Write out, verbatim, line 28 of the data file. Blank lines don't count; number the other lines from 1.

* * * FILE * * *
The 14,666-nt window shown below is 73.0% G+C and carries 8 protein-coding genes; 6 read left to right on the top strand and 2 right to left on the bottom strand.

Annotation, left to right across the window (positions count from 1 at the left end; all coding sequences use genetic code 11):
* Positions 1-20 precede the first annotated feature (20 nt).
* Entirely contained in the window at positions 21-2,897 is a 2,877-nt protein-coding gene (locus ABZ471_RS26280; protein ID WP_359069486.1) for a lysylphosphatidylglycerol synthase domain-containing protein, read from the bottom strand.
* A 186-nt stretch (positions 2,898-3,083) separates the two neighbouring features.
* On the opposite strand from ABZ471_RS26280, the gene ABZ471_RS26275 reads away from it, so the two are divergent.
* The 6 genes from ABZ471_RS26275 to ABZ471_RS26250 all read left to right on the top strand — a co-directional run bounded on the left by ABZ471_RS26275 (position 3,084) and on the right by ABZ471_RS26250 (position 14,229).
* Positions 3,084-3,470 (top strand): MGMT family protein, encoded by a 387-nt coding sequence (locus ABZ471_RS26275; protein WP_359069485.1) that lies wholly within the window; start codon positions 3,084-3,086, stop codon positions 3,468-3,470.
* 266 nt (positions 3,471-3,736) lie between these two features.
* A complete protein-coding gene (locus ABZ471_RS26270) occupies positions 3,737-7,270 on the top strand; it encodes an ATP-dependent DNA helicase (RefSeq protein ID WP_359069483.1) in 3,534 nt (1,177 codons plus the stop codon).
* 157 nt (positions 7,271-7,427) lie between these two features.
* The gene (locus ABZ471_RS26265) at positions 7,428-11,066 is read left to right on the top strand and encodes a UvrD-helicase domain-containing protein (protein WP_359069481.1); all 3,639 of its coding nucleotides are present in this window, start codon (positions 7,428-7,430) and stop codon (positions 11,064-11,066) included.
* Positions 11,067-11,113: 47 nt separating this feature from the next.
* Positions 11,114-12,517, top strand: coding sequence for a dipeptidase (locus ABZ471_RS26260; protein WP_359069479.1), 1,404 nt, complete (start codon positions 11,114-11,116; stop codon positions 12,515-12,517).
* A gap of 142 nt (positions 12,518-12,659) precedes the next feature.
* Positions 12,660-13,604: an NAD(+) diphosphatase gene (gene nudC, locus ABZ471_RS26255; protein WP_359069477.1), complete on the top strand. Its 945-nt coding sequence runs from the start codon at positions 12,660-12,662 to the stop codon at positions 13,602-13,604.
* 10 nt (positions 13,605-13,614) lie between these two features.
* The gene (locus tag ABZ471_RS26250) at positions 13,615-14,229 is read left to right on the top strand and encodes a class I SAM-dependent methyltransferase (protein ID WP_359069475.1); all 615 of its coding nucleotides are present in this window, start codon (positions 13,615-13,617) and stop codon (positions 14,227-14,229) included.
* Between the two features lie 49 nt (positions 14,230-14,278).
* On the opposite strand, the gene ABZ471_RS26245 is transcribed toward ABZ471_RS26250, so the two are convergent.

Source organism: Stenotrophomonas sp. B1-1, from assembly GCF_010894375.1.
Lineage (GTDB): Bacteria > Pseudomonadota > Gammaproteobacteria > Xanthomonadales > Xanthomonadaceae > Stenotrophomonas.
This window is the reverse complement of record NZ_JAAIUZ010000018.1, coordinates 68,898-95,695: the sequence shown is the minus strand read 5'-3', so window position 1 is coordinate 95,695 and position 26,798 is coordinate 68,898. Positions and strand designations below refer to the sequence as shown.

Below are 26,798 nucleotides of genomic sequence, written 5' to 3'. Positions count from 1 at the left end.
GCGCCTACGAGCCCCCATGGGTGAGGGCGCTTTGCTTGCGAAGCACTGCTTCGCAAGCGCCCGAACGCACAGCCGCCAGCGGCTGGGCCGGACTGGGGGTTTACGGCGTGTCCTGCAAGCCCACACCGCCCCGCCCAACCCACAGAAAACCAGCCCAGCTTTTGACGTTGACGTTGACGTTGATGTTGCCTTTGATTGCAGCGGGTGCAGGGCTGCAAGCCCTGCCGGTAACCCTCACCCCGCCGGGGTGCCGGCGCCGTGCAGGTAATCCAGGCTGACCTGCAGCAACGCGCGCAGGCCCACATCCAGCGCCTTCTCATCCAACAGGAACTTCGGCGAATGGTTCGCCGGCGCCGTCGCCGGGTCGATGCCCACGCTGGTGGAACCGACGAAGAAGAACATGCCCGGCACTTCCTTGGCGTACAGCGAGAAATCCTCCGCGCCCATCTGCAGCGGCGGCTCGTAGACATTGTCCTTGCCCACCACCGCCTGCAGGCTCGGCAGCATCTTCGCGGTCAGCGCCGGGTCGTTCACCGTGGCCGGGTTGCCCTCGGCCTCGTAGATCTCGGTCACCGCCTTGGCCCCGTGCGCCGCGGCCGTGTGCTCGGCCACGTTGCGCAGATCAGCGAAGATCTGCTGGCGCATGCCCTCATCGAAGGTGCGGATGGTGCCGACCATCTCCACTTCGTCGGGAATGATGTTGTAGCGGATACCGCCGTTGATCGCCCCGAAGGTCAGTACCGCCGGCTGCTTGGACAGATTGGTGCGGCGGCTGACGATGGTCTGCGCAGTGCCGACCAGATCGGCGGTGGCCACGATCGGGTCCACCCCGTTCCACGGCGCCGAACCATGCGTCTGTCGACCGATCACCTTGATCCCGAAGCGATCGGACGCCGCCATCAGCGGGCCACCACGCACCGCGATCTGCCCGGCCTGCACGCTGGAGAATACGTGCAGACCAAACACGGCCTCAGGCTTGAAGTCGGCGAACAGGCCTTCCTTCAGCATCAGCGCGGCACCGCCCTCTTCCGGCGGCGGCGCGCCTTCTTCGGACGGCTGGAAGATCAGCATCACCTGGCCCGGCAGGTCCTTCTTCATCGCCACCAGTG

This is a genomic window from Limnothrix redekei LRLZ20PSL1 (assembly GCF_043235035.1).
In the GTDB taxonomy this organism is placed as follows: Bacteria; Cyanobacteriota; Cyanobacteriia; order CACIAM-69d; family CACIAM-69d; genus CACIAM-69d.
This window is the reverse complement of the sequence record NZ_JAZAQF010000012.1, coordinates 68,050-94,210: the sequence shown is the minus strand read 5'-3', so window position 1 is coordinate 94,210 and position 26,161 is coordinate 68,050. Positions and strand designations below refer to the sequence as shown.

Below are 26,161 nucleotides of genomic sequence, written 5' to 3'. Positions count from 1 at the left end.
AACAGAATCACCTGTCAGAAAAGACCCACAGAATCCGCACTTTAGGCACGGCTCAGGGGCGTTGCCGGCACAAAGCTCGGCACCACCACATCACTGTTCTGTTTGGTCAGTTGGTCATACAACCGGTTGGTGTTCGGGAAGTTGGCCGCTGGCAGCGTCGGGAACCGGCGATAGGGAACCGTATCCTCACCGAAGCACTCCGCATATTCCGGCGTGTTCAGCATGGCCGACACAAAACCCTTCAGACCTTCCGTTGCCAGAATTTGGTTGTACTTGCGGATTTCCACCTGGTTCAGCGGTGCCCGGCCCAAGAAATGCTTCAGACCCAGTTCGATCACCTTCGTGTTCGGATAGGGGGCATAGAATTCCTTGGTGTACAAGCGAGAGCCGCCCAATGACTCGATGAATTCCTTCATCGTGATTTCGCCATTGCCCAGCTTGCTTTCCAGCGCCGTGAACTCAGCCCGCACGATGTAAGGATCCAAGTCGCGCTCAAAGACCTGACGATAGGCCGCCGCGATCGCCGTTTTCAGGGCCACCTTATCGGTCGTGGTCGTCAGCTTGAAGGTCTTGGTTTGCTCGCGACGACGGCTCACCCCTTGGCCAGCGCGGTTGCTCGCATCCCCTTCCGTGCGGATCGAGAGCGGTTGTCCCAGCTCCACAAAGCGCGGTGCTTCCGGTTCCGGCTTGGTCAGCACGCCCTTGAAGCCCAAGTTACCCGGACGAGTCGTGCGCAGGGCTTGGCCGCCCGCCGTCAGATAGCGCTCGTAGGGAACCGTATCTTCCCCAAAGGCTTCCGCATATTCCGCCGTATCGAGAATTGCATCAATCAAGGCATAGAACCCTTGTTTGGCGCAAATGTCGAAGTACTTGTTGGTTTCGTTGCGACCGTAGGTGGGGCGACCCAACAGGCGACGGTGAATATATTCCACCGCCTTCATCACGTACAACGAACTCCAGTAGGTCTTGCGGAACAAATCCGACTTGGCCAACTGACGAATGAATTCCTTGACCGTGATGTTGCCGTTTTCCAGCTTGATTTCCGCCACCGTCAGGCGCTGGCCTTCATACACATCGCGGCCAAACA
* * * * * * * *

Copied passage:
This window is the reverse complement of the sequence record NZ_JAZAQF010000012.1, coordinates 68,050-94,210: the sequence shown is the minus strand read 5'-3', so window position 1 is coordinate 94,210 and position 26,161 is coordinate 68,050. Positions and strand designations below refer to the sequence as shown.